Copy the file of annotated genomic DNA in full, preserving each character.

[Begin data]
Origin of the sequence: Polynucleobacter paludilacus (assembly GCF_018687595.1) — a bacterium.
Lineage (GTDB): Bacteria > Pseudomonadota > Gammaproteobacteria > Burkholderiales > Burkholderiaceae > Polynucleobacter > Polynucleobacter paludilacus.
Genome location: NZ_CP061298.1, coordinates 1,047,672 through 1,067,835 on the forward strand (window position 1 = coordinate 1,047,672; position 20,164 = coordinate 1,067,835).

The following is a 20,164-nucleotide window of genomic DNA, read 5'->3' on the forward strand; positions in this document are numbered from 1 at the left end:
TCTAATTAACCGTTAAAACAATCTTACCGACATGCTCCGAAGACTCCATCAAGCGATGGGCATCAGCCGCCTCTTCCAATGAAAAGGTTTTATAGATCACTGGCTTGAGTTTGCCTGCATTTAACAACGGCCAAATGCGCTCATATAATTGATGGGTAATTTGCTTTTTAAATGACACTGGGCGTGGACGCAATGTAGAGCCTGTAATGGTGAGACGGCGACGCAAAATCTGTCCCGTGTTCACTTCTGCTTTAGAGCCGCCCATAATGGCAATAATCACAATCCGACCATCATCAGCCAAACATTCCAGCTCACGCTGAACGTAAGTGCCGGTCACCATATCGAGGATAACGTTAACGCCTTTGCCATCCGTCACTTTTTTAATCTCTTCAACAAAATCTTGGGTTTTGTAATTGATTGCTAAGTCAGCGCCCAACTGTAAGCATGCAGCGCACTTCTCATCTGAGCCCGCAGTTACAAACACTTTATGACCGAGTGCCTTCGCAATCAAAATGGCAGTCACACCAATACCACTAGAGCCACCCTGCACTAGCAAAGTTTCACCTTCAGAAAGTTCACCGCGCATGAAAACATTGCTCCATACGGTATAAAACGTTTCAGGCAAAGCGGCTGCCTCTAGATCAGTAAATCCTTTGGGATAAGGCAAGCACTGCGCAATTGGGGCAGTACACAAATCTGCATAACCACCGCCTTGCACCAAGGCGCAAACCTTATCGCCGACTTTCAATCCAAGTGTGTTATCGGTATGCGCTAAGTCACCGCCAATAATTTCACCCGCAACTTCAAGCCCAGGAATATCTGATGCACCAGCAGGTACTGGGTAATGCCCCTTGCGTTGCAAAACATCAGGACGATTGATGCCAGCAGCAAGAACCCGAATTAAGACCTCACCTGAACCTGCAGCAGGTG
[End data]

Origin of the sequence: Polynucleobacter paludilacus (assembly GCF_018687595.1) — a bacterium.
Lineage (GTDB): Bacteria > Pseudomonadota > Gammaproteobacteria > Burkholderiales > Burkholderiaceae > Polynucleobacter > Polynucleobacter paludilacus.
Genome location: NZ_CP061298.1, coordinates 1,047,672 through 1,067,835 on the forward strand (window position 1 = coordinate 1,047,672; position 20,164 = coordinate 1,067,835).

The following is a 20,164-nucleotide window of genomic DNA, read 5'->3' on the forward strand; positions in this document are numbered from 1 at the left end:
TCTAATTAACCGTTAAAACAATCTTACCGACATGCTCCGAAGACTCCATCAAGCGATGGGCATCAGCCGCCTCTTCCAATGAAAAGGTTTTATAGATCACTGGCTTGAGTTTGCCTGCATTTAACAACGGCCAAATGCGCTCATATAATTGATGGGTAATTTGCTTTTTAAATGACACTGGGCGTGGACGCAATGTAGAGCCTGTAATGGTGAGACGGCGACGCAAAATCTGTCCCGTGTTCACTTCTGCTTTAGAGCCGCCCATAATGGCAATAATCACAATCCGACCATCATCAGCCAAACATTCCAGCTCACGCTGAACGTAAGTGCCGGTCACCATATCGAGGATAACGTTAACGCCTTTGCCATCCGTCACTTTTTTAATCTCTTCAACAAAATCTTGGGTTTTGTAATTGATTGCTAAGTCAGCGCCCAACTGTAAGCATGCAGCGCACTTCTCATCTGAGCCCGCAGTTACAAACACTTTATGACCGAGTGCCTTCGCAATCAAAATGGCAGTCACACCAATACCACTAGAGCCACCCTGCACTAGCAAAGTTTCACCTTCAGAAAGTTCACCGCGCATGAAAACATTGCTCCATACGGTATAAAACGTTTCAGGCAAAGCGGCTGCCTCTAGATCAGTAAATCCTTTGGGATAAGGCAAGCACTGCGCAATTGGGGCAGTACACAAATCTGCATAACCACCGCCTTGCACCAAGGCGCAAACCTTATCGCCGACTTTCAATCCAAGTGTGTTATCGGTATGCGCTAAGTCACCGCCAATAATTTCACCCGCAACTTCAAGCCCAGGAATATCTGATGCACCAGCAGGTACTGGGTAATGCCCCTTGCGTTGCAAAACATCAGGACGATTGATGCCAGCAGCAAGAACCCGAATTAAGACCTCACCTGAACCTGCAGCAGGTG